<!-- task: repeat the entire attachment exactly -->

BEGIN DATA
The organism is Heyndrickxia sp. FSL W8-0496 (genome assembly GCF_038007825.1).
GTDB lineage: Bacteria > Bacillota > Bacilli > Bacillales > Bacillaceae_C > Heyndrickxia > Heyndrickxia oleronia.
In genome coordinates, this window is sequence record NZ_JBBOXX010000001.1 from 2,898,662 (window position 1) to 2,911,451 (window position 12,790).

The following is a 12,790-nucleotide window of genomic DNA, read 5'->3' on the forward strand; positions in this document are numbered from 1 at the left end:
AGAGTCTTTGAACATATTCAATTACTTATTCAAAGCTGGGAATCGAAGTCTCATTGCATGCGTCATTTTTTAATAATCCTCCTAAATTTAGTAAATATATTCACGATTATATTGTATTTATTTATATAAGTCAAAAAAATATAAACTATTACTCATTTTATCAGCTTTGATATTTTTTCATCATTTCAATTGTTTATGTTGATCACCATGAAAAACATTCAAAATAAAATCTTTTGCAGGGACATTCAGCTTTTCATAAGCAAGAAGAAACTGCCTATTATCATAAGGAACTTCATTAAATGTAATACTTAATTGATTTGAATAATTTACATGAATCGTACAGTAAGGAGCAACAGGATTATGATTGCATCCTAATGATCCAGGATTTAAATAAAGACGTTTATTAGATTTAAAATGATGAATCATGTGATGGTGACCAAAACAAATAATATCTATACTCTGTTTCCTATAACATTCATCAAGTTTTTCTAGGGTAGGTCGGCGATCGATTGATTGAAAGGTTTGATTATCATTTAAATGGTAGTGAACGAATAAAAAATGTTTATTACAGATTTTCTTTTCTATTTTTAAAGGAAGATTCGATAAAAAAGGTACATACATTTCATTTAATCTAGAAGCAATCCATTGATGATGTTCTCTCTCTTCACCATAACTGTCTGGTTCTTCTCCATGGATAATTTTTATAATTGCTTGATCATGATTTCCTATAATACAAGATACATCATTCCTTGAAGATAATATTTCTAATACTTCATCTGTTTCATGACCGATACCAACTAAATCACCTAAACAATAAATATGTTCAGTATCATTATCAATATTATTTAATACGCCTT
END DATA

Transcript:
The organism is Heyndrickxia sp. FSL W8-0496 (genome assembly GCF_038007825.1).
GTDB lineage: Bacteria > Bacillota > Bacilli > Bacillales > Bacillaceae_C > Heyndrickxia > Heyndrickxia oleronia.
In genome coordinates, this window is sequence record NZ_JBBOXX010000001.1 from 2,898,662 (window position 1) to 2,911,451 (window position 12,790).

The following is a 12,790-nucleotide window of genomic DNA, read 5'->3' on the forward strand; positions in this document are numbered from 1 at the left end:
AGAGTCTTTGAACATATTCAATTACTTATTCAAAGCTGGGAATCGAAGTCTCATTGCATGCGTCATTTTTTAATAATCCTCCTAAATTTAGTAAATATATTCACGATTATATTGTATTTATTTATATAAGTCAAAAAAATATAAACTATTACTCATTTTATCAGCTTTGATATTTTTTCATCATTTCAATTGTTTATGTTGATCACCATGAAAAACATTCAAAATAAAATCTTTTGCAGGGACATTCAGCTTTTCATAAGCAAGAAGAAACTGCCTATTATCATAAGGAACTTCATTAAATGTAATACTTAATTGATTTGAATAATTTACATGAATCGTACAGTAAGGAGCAACAGGATTATGATTGCATCCTAATGATCCAGGATTTAAATAAAGACGTTTATTAGATTTAAAATGATGAATCATGTGATGGTGACCAAAACAAATAATATCTATACTCTGTTTCCTATAACATTCATCAAGTTTTTCTAGGGTAGGTCGGCGATCGATTGATTGAAAGGTTTGATTATCATTTAAATGGTAGTGAACGAATAAAAAATGTTTATTACAGATTTTCTTTTCTATTTTTAAAGGAAGATTCGATAAAAAAGGTACATACATTTCATTTAATCTAGAAGCAATCCATTGATGATGTTCTCTCTCTTCACCATAACTGTCTGGTTCTTCTCCATGGATAATTTTTATAATTGCTTGATCATGATTTCCTATAATACAAGATACATCATTCCTTGAAGATAATATTTCTAATACTTCATCTGTTTCATGACCGATACCAACTAAATCACCTAAACAATAAATATGTTCAGTATCATTATCAATATTATTTAATACGCCTT